August 9

What was advertised in a colonial American newspaper 250 years ago this week?

Aug 9 - 8:6:1767 Massacgusetts Gazette
Massachusetts Gazette (August 6, 1767).

“A Fresh and general Assortment of English Goods.”

In his short advertisement in the Massachusetts Gazette, William Fisher used “Fine Hyson TEA,” a popular commodity, to attract the attention of readers, but Fisher did not sell just tea “at his Shop in Cornhill near the Post-Office.” Once he had their attention, he informed potential customers that he had also “lately Imported a fresh and general Assortment of English Goods.” To make his merchandise more alluring, he also pledged to charge “the cheapest Rates.” Although brief, especially compared to popular list-style advertisements that enumerated dozens or even hundreds of items, Fisher’s advertisement made several appeals to consumers, including choice, price, and quality.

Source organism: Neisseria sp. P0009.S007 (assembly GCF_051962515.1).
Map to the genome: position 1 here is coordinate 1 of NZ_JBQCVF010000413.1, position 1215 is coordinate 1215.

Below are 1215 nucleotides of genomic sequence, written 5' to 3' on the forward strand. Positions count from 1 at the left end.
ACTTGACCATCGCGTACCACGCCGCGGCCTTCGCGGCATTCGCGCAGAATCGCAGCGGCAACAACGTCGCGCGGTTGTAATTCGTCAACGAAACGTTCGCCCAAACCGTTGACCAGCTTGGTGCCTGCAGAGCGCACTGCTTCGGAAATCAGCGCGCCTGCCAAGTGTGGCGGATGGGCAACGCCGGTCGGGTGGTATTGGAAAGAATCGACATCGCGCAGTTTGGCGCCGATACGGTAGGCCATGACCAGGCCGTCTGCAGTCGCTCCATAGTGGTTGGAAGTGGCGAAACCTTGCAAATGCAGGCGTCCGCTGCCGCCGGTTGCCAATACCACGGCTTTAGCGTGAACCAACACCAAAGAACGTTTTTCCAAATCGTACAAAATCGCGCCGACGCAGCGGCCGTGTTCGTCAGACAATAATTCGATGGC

I chose this advertisement to highlight a recent change in the methodology used for selecting advertisements featured by the Adverts 250 Project. Since the project commenced, every day it has consistently examined an advertisement published 250 years ago that day. When no newspaper had been published on a particular day, the methodology required going back a day to select an advertisement from among newspapers that would have been published most recently in the colonies, a version of consulting the “freshest advices” so often promoted in mastheads of the era. The project resorted to this fairly regularly during the 250th anniversary of the Stamp Act crisis because so many newspapers ceased publication while the act was in effect. After repeal, however, scarcity of newspapers – and advertisements – rarely presented a problem. Colonial printers returned to distributing their weekly publications in the late spring of 1766; that meant that curating the Adverts 250 Project involved working with a much fuller slate of newspapers in the spring of 2016, at least one new publication every day …